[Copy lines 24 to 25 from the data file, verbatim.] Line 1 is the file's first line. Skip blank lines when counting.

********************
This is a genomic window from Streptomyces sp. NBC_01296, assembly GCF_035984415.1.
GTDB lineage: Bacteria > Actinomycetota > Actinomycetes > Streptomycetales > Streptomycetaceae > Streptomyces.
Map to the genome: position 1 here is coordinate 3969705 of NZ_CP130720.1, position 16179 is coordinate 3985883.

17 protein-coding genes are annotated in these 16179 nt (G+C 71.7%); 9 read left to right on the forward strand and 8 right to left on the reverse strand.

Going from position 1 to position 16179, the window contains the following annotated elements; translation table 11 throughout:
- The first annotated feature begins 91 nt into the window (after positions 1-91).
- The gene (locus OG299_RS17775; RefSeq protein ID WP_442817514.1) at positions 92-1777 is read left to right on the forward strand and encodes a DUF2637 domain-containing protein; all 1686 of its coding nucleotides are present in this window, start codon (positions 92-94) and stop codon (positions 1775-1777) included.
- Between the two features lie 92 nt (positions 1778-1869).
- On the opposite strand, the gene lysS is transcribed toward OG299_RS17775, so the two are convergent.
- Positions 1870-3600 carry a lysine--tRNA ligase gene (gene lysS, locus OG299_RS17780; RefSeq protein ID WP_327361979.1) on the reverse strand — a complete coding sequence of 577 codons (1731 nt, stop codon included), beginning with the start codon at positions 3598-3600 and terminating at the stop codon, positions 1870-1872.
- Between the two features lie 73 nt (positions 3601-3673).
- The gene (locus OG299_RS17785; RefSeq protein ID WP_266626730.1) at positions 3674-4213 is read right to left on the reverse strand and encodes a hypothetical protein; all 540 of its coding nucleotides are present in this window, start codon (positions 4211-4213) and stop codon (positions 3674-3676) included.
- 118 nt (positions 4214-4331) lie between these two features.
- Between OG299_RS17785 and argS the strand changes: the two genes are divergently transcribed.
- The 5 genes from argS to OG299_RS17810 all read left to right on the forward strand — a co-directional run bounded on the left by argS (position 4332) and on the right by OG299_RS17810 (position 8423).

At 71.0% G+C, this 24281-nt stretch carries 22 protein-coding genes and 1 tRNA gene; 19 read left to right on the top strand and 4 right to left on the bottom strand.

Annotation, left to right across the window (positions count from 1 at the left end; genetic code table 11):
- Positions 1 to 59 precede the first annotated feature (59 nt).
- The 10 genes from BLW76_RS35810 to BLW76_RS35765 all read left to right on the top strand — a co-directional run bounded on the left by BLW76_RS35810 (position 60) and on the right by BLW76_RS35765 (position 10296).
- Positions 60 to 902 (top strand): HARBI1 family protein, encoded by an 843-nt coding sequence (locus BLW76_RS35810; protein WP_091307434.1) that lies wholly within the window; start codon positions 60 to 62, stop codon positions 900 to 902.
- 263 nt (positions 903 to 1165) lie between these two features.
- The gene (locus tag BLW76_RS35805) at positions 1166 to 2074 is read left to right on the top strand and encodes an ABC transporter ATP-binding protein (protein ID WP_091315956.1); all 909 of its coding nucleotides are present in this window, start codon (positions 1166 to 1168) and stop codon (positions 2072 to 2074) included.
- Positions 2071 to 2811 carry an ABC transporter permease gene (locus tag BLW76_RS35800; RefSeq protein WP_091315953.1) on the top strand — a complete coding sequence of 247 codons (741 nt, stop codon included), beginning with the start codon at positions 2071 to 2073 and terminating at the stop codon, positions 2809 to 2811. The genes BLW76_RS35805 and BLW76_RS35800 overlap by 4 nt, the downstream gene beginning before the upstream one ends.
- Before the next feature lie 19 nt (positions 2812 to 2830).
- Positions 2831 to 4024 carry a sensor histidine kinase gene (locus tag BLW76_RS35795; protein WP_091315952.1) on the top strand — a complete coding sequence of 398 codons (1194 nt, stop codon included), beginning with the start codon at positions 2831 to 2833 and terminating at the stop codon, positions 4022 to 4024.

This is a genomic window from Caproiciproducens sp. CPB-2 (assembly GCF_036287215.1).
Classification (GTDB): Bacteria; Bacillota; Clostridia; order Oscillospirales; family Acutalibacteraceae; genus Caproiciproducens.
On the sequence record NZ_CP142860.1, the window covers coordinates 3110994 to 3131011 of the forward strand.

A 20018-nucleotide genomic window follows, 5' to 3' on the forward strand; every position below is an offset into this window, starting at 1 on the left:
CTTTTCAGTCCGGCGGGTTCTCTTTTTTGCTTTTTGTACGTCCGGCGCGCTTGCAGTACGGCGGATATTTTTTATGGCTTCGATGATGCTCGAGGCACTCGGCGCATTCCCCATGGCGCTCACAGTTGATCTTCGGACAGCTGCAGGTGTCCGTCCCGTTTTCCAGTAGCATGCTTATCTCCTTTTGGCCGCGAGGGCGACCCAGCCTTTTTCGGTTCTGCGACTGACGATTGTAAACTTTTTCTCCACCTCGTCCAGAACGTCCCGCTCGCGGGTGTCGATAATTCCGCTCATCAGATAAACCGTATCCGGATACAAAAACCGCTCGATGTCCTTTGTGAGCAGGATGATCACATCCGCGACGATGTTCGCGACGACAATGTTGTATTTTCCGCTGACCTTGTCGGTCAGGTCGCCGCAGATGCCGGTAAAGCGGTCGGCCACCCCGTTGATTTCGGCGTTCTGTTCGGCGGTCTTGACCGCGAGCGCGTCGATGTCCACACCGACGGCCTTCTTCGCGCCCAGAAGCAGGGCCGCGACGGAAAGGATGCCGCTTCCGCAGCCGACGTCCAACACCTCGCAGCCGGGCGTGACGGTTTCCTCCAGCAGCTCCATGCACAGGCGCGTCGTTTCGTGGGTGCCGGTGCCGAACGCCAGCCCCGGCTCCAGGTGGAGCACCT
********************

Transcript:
- Before the next feature lie 19 nt (positions 2812 to 2830).
- Positions 2831 to 4024 carry a sensor histidine kinase gene (locus tag BLW76_RS35795; protein WP_091315952.1) on the top strand — a complete coding sequence of 398 codons (1194 nt, stop codon included), beginning with the start codon at positions 2831 to 2833 and terminating at the stop codon, positions 4022 to 4024.